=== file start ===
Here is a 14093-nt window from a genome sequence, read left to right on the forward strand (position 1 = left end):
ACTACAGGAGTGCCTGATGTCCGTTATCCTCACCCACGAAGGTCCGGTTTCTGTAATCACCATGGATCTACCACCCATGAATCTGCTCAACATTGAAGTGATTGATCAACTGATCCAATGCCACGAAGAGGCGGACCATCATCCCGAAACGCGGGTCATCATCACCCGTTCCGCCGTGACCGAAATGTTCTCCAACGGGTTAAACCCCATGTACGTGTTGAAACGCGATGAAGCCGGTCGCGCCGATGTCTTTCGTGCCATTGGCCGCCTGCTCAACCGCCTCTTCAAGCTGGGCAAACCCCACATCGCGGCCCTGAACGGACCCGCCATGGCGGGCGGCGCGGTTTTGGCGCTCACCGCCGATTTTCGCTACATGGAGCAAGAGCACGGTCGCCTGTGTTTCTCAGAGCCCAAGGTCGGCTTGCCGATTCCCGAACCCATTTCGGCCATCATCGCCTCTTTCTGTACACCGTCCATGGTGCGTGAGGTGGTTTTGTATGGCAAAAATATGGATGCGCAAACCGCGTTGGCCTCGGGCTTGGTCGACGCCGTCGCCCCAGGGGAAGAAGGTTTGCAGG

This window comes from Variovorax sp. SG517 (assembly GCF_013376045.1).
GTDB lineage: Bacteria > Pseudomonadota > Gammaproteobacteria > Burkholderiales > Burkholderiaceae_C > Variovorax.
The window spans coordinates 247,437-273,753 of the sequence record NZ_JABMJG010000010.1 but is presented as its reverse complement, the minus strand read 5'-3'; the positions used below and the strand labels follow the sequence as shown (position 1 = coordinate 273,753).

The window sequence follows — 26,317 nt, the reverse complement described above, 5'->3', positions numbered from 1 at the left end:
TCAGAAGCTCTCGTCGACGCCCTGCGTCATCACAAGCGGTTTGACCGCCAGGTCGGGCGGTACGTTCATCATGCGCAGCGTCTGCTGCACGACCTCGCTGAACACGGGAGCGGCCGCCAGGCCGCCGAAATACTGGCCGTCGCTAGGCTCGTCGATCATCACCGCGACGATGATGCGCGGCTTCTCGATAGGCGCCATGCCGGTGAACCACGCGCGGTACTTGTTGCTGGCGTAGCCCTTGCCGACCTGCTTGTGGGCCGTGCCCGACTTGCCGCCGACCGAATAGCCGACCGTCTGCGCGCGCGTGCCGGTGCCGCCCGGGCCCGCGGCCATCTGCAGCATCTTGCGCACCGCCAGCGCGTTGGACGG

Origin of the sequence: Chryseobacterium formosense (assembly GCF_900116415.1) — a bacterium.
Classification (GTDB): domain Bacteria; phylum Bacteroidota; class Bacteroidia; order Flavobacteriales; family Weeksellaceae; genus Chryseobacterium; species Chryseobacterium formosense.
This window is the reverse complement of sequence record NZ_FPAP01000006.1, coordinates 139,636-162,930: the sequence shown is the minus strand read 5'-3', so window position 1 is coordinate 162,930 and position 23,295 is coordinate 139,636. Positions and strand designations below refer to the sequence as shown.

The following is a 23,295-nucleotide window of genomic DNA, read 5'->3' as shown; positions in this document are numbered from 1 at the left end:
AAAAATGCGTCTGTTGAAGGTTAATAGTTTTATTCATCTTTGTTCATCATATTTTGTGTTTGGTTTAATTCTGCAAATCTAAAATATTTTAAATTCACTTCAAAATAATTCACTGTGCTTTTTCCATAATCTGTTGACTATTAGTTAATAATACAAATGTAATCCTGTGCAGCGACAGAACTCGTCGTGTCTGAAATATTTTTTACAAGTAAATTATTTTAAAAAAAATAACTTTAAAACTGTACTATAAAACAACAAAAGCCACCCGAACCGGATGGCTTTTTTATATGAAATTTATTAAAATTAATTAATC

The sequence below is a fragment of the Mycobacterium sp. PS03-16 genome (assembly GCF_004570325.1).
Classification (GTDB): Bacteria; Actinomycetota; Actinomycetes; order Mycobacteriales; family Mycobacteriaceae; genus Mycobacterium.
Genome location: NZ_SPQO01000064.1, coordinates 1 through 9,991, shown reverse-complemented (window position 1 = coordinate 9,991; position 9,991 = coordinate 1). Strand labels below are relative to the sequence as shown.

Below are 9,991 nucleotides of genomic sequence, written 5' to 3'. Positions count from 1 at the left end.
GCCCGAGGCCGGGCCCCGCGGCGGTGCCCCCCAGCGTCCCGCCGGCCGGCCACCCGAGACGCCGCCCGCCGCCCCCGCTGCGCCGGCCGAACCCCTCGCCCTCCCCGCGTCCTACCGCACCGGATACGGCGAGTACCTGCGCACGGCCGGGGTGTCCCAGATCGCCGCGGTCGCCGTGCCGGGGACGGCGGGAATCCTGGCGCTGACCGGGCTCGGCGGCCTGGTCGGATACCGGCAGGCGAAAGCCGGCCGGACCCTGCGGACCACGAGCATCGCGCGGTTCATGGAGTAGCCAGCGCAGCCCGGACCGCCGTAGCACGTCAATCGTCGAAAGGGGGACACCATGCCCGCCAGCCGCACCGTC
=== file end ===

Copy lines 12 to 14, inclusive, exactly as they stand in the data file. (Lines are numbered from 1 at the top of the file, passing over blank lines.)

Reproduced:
AAAAATGCGTCTGTTGAAGGTTAATAGTTTTATTCATCTTTGTTCATCATATTTTGTGTTTGGTTTAATTCTGCAAATCTAAAATATTTTAAATTCACTTCAAAATAATTCACTGTGCTTTTTCCATAATCTGTTGACTATTAGTTAATAATACAAATGTAATCCTGTGCAGCGACAGAACTCGTCGTGTCTGAAATATTTTTTACAAGTAAATTATTTTAAAAAAAATAACTTTAAAACTGTACTATAAAACAACAAAAGCCACCCGAACCGGATGGCTTTTTTATATGAAATTTATTAAAATTAATTAATC

The sequence below is a fragment of the Mycobacterium sp. PS03-16 genome (assembly GCF_004570325.1).
Classification (GTDB): Bacteria; Actinomycetota; Actinomycetes; order Mycobacteriales; family Mycobacteriaceae; genus Mycobacterium.